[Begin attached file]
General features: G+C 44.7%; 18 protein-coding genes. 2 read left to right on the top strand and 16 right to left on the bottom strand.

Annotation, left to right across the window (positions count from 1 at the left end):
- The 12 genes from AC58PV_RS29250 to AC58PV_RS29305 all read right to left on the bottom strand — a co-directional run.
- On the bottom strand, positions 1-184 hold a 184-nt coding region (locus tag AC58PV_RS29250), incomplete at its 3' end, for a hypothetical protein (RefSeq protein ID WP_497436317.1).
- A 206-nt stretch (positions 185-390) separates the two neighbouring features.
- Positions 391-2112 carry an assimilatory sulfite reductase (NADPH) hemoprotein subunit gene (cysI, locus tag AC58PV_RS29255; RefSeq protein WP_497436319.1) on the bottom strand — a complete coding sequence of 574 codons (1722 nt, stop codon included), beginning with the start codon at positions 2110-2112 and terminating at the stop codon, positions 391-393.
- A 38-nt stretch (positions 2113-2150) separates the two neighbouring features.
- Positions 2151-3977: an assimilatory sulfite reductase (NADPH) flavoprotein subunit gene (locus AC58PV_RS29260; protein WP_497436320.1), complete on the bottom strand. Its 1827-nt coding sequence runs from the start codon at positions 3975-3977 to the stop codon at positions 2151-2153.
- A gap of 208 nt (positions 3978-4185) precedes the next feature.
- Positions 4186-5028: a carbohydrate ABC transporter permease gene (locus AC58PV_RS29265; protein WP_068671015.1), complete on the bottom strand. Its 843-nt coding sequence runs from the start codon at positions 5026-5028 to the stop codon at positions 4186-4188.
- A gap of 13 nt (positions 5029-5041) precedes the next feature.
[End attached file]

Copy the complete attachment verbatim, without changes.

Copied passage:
General features: G+C 44.7%; 18 protein-coding genes. 2 read left to right on the top strand and 16 right to left on the bottom strand.

Annotation, left to right across the window (positions count from 1 at the left end):
- The 12 genes from AC58PV_RS29250 to AC58PV_RS29305 all read right to left on the bottom strand — a co-directional run.
- On the bottom strand, positions 1-184 hold a 184-nt coding region (locus tag AC58PV_RS29250), incomplete at its 3' end, for a hypothetical protein (RefSeq protein ID WP_497436317.1).
- A 206-nt stretch (positions 185-390) separates the two neighbouring features.
- Positions 391-2112 carry an assimilatory sulfite reductase (NADPH) hemoprotein subunit gene (cysI, locus tag AC58PV_RS29255; RefSeq protein WP_497436319.1) on the bottom strand — a complete coding sequence of 574 codons (1722 nt, stop codon included), beginning with the start codon at positions 2110-2112 and terminating at the stop codon, positions 391-393.
- A 38-nt stretch (positions 2113-2150) separates the two neighbouring features.
- Positions 2151-3977: an assimilatory sulfite reductase (NADPH) flavoprotein subunit gene (locus AC58PV_RS29260; protein WP_497436320.1), complete on the bottom strand. Its 1827-nt coding sequence runs from the start codon at positions 3975-3977 to the stop codon at positions 2151-2153.
- A gap of 208 nt (positions 3978-4185) precedes the next feature.
- Positions 4186-5028: a carbohydrate ABC transporter permease gene (locus AC58PV_RS29265; protein WP_068671015.1), complete on the bottom strand. Its 843-nt coding sequence runs from the start codon at positions 5026-5028 to the stop codon at positions 4186-4188.
- A gap of 13 nt (positions 5029-5041) precedes the next feature.